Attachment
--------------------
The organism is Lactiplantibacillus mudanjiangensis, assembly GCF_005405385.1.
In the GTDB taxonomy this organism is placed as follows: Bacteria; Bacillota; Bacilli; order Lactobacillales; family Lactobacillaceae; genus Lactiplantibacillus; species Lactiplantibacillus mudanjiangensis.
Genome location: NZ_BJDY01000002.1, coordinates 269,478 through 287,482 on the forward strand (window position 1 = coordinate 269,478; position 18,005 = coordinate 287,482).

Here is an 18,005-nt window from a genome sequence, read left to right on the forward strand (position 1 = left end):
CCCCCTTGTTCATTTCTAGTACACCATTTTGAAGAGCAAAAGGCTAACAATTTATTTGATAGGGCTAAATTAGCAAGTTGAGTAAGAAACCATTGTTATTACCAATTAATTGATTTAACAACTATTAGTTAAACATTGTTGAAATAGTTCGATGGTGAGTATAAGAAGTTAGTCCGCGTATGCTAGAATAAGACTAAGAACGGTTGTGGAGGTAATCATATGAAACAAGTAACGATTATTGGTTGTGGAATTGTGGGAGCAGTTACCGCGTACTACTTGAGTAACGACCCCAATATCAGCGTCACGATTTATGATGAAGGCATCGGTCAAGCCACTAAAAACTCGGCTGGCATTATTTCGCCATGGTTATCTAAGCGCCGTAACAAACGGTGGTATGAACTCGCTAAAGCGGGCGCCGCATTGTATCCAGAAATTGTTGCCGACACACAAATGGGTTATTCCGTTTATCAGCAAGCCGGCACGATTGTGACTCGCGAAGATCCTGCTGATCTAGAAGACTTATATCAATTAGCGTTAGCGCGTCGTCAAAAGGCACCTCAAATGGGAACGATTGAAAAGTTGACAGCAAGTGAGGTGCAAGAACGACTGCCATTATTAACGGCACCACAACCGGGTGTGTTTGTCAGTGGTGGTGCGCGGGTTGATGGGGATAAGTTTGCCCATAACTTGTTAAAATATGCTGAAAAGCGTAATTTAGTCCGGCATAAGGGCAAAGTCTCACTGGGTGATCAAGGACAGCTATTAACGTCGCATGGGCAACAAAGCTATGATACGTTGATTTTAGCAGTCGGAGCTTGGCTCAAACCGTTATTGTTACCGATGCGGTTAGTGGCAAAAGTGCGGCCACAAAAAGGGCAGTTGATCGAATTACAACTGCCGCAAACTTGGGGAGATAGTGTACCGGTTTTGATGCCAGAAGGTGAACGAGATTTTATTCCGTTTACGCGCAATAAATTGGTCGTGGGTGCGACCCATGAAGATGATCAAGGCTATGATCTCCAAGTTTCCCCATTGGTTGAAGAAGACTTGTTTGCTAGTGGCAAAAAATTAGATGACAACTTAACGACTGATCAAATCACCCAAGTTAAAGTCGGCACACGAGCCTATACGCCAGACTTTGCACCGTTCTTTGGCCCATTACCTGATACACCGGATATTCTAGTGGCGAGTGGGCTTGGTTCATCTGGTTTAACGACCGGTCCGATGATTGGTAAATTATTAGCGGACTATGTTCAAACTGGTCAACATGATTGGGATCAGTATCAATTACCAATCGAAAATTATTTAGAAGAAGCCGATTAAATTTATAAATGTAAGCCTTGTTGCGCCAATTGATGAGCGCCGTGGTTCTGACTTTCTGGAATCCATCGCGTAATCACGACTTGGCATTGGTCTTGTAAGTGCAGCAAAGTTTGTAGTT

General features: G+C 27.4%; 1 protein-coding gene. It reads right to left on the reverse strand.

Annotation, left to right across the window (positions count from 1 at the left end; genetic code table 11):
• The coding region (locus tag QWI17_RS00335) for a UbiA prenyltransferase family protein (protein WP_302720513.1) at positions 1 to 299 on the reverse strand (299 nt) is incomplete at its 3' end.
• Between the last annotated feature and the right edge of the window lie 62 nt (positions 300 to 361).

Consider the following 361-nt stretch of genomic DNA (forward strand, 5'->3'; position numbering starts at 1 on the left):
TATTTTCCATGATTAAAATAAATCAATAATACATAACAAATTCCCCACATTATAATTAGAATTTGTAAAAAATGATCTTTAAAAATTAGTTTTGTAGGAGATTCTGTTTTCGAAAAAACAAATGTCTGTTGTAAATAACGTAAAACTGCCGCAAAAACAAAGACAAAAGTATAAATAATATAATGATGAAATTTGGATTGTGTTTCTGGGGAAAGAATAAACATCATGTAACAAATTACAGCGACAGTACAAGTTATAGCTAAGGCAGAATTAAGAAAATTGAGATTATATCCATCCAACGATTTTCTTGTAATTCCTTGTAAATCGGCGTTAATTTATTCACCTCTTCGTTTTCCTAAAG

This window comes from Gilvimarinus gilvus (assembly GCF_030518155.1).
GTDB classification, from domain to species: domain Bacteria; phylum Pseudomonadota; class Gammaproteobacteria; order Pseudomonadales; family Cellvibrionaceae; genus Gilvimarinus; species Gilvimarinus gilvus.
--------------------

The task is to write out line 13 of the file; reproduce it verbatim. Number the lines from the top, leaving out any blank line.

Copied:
GTDB classification, from domain to species: domain Bacteria; phylum Pseudomonadota; class Gammaproteobacteria; order Pseudomonadales; family Cellvibrionaceae; genus Gilvimarinus; species Gilvimarinus gilvus.